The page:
Platelet count is a blood test which plays a very important role to evaluate the health as well as to diagnose and follow the process of treatment for a wide range of diseases including leukemia, anemia etc. Typically in primary health care centre's, platelet counting is performed manually which gives inaccurate and unreliable results depending upon the skill of the technician. Another method used for counting platelet is Advia hematology analyzer which is a very expensive machine, not affordable by many rural/remote areas. The intent of our research is to address these challenges. This paper introduces a cost effective automatic platelet counter using a microscope. It attached with an automated camera which is connected to a computer and shoot blood sample images. We considered a concept for counting of platelets in microscopic blood cell images using Circular Hough Transform which uses features such as size and shape of platelets for counting mechanism. Normal blood cells images are used for the results and the examined data produced the accuracy rate of 96% on comparing with manual and machine counting.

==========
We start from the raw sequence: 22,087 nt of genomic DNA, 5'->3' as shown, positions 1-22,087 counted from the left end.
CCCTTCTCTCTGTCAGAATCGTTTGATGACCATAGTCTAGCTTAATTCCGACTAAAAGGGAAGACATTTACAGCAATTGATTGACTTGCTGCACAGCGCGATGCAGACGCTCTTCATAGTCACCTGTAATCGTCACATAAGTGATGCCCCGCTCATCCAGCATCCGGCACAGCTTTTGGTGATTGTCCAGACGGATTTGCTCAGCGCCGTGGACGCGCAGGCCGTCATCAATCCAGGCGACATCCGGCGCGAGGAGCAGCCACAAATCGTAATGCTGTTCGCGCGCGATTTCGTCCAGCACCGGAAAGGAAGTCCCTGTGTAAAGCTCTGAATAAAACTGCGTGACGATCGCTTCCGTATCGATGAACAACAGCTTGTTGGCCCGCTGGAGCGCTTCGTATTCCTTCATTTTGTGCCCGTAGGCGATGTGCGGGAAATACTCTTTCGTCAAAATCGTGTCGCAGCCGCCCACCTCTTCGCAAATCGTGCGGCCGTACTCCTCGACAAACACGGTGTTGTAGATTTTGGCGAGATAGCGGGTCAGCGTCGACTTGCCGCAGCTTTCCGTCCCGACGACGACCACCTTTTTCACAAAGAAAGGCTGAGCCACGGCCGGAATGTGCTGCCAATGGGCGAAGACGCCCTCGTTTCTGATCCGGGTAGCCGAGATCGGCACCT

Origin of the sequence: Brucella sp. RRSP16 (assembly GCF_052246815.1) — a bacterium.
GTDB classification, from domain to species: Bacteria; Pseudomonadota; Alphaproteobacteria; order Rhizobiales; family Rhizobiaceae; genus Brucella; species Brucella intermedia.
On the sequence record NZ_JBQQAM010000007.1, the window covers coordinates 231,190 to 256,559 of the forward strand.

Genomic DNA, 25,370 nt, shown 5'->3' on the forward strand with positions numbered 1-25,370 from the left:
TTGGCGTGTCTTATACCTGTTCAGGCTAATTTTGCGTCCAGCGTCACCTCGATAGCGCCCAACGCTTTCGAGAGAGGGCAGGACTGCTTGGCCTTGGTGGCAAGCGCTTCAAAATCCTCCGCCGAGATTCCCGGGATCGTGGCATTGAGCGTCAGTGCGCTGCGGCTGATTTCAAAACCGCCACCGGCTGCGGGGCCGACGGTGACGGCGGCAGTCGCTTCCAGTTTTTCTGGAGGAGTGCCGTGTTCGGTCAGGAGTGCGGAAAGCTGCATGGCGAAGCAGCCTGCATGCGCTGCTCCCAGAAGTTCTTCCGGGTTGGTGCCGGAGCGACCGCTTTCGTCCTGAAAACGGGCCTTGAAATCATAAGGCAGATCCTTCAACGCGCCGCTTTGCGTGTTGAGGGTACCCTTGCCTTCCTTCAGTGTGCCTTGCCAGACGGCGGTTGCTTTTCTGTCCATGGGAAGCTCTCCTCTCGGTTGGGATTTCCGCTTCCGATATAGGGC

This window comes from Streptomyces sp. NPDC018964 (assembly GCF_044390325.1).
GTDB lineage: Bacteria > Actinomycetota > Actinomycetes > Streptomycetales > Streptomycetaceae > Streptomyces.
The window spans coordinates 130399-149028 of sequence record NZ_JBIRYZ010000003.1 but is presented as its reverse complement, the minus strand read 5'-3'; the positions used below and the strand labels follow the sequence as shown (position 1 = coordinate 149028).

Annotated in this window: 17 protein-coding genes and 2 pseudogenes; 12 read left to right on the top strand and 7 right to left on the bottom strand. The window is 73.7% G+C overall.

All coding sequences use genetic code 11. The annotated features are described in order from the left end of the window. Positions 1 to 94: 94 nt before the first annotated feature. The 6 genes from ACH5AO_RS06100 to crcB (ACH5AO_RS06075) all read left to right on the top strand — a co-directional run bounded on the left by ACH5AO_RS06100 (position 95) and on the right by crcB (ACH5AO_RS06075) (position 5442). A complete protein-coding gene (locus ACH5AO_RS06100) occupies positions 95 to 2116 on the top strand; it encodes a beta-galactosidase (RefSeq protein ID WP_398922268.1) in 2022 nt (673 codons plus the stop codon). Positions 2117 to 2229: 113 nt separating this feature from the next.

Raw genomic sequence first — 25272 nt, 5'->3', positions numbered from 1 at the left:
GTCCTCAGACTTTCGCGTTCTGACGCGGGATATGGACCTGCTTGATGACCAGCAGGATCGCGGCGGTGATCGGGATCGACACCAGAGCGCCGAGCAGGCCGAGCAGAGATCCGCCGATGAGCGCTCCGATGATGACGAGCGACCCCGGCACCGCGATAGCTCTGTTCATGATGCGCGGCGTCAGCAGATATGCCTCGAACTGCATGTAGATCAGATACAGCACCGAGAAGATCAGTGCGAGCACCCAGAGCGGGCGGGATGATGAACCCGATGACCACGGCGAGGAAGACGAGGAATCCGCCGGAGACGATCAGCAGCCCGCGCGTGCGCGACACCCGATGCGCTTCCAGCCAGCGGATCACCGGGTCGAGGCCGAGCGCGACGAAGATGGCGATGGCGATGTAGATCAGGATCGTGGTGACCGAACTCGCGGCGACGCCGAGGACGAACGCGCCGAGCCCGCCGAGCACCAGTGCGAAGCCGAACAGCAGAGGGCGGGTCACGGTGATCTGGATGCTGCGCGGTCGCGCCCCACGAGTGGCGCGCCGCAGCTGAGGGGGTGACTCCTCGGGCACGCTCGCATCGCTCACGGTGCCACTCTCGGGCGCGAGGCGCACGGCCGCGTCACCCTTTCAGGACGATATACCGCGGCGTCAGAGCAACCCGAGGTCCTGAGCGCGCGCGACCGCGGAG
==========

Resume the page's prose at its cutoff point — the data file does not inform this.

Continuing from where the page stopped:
The CRISP-DM methodology is commonly used in data analytics exercises within an organisation to provide system and structure to data mining processes. However, in providing a rigorous framework, CRISP-DM overlooks two facets of data analytics in organisational contexts; data mining exercises are far more agile and subject to change than presumed in CRISP-DM and central decisions regarding the interpretation of patterns discovered and the direction of analytics exercises are typically not made by individuals but by committees or groups within an organisation. The current study provides a case study of data mining in a hospital setting and suggests how the agile nature of an analytics exercise and the group reasoning inherent in key decisions can be accommodated within a CRISP-DM methodology.